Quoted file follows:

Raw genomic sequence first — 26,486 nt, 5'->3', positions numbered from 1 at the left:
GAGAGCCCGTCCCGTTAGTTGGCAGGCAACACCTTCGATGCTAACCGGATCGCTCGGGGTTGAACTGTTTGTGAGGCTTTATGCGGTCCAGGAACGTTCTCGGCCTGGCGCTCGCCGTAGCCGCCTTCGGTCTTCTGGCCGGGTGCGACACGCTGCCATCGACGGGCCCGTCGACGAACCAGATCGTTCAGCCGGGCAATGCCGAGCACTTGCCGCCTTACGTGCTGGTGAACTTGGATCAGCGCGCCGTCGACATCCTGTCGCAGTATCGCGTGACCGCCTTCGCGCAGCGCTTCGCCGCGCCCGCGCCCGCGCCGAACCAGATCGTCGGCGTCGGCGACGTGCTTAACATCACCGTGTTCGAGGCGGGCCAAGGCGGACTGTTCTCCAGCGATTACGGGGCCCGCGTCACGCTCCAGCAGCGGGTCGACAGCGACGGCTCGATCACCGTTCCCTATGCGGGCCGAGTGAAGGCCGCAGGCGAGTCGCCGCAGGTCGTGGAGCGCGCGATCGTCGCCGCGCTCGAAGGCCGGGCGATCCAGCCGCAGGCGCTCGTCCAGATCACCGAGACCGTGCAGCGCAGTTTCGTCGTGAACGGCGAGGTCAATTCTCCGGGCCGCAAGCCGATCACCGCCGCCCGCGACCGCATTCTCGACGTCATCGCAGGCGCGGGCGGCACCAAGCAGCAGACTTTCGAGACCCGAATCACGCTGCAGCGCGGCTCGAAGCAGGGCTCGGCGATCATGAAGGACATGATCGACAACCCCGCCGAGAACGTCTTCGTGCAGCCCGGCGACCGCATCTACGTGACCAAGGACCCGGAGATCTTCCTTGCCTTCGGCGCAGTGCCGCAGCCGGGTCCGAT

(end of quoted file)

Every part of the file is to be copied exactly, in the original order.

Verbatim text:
Raw genomic sequence first — 26,486 nt, 5'->3', positions numbered from 1 at the left:
GAGAGCCCGTCCCGTTAGTTGGCAGGCAACACCTTCGATGCTAACCGGATCGCTCGGGGTTGAACTGTTTGTGAGGCTTTATGCGGTCCAGGAACGTTCTCGGCCTGGCGCTCGCCGTAGCCGCCTTCGGTCTTCTGGCCGGGTGCGACACGCTGCCATCGACGGGCCCGTCGACGAACCAGATCGTTCAGCCGGGCAATGCCGAGCACTTGCCGCCTTACGTGCTGGTGAACTTGGATCAGCGCGCCGTCGACATCCTGTCGCAGTATCGCGTGACCGCCTTCGCGCAGCGCTTCGCCGCGCCCGCGCCCGCGCCGAACCAGATCGTCGGCGTCGGCGACGTGCTTAACATCACCGTGTTCGAGGCGGGCCAAGGCGGACTGTTCTCCAGCGATTACGGGGCCCGCGTCACGCTCCAGCAGCGGGTCGACAGCGACGGCTCGATCACCGTTCCCTATGCGGGCCGAGTGAAGGCCGCAGGCGAGTCGCCGCAGGTCGTGGAGCGCGCGATCGTCGCCGCGCTCGAAGGCCGGGCGATCCAGCCGCAGGCGCTCGTCCAGATCACCGAGACCGTGCAGCGCAGTTTCGTCGTGAACGGCGAGGTCAATTCTCCGGGCCGCAAGCCGATCACCGCCGCCCGCGACCGCATTCTCGACGTCATCGCAGGCGCGGGCGGCACCAAGCAGCAGACTTTCGAGACCCGAATCACGCTGCAGCGCGGCTCGAAGCAGGGCTCGGCGATCATGAAGGACATGATCGACAACCCCGCCGAGAACGTCTTCGTGCAGCCCGGCGACCGCATCTACGTGACCAAGGACCCGGAGATCTTCCTTGCCTTCGGCGCAGTGCCGCAGCCGGGTCCGAT